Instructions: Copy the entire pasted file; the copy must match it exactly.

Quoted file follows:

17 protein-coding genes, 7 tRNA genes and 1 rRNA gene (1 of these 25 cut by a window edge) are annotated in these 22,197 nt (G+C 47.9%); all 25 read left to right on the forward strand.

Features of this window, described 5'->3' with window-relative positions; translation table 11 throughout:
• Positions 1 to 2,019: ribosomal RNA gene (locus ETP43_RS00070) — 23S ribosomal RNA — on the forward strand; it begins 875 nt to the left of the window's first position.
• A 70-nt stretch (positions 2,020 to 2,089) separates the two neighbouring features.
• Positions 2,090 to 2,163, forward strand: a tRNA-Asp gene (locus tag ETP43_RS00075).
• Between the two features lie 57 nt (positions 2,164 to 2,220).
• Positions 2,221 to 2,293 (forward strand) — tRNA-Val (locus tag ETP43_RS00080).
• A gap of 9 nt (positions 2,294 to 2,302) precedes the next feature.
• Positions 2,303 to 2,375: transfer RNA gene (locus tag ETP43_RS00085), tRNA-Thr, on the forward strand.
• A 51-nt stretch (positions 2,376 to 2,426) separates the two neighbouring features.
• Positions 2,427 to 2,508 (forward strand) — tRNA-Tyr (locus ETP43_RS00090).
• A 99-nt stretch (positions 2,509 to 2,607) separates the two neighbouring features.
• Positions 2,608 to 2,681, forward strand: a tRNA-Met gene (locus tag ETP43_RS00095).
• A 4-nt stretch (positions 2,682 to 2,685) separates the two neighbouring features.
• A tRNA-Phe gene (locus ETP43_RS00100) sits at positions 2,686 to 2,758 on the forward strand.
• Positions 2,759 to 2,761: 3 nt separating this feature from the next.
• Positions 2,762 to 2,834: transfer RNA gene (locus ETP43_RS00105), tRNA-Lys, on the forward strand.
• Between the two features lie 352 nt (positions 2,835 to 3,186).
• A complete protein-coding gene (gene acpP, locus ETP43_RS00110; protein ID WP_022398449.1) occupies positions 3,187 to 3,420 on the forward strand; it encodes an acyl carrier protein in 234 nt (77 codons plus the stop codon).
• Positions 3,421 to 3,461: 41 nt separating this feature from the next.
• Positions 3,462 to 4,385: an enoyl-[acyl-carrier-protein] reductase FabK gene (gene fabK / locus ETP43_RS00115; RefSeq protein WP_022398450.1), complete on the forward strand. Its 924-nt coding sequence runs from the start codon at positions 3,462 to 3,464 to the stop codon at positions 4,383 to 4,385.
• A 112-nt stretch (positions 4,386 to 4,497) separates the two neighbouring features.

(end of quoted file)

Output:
17 protein-coding genes, 7 tRNA genes and 1 rRNA gene (1 of these 25 cut by a window edge) are annotated in these 22,197 nt (G+C 47.9%); all 25 read left to right on the forward strand.

Features of this window, described 5'->3' with window-relative positions; translation table 11 throughout:
• Positions 1 to 2,019: ribosomal RNA gene (locus ETP43_RS00070) — 23S ribosomal RNA — on the forward strand; it begins 875 nt to the left of the window's first position.
• A 70-nt stretch (positions 2,020 to 2,089) separates the two neighbouring features.
• Positions 2,090 to 2,163, forward strand: a tRNA-Asp gene (locus tag ETP43_RS00075).
• Between the two features lie 57 nt (positions 2,164 to 2,220).
• Positions 2,221 to 2,293 (forward strand) — tRNA-Val (locus tag ETP43_RS00080).
• A gap of 9 nt (positions 2,294 to 2,302) precedes the next feature.
• Positions 2,303 to 2,375: transfer RNA gene (locus tag ETP43_RS00085), tRNA-Thr, on the forward strand.
• A 51-nt stretch (positions 2,376 to 2,426) separates the two neighbouring features.
• Positions 2,427 to 2,508 (forward strand) — tRNA-Tyr (locus ETP43_RS00090).
• A 99-nt stretch (positions 2,509 to 2,607) separates the two neighbouring features.
• Positions 2,608 to 2,681, forward strand: a tRNA-Met gene (locus tag ETP43_RS00095).
• A 4-nt stretch (positions 2,682 to 2,685) separates the two neighbouring features.
• A tRNA-Phe gene (locus ETP43_RS00100) sits at positions 2,686 to 2,758 on the forward strand.
• Positions 2,759 to 2,761: 3 nt separating this feature from the next.
• Positions 2,762 to 2,834: transfer RNA gene (locus ETP43_RS00105), tRNA-Lys, on the forward strand.
• Between the two features lie 352 nt (positions 2,835 to 3,186).
• A complete protein-coding gene (gene acpP, locus ETP43_RS00110; protein ID WP_022398449.1) occupies positions 3,187 to 3,420 on the forward strand; it encodes an acyl carrier protein in 234 nt (77 codons plus the stop codon).
• Positions 3,421 to 3,461: 41 nt separating this feature from the next.
• Positions 3,462 to 4,385: an enoyl-[acyl-carrier-protein] reductase FabK gene (gene fabK / locus ETP43_RS00115; RefSeq protein WP_022398450.1), complete on the forward strand. Its 924-nt coding sequence runs from the start codon at positions 3,462 to 3,464 to the stop codon at positions 4,383 to 4,385.
• A 112-nt stretch (positions 4,386 to 4,497) separates the two neighbouring features.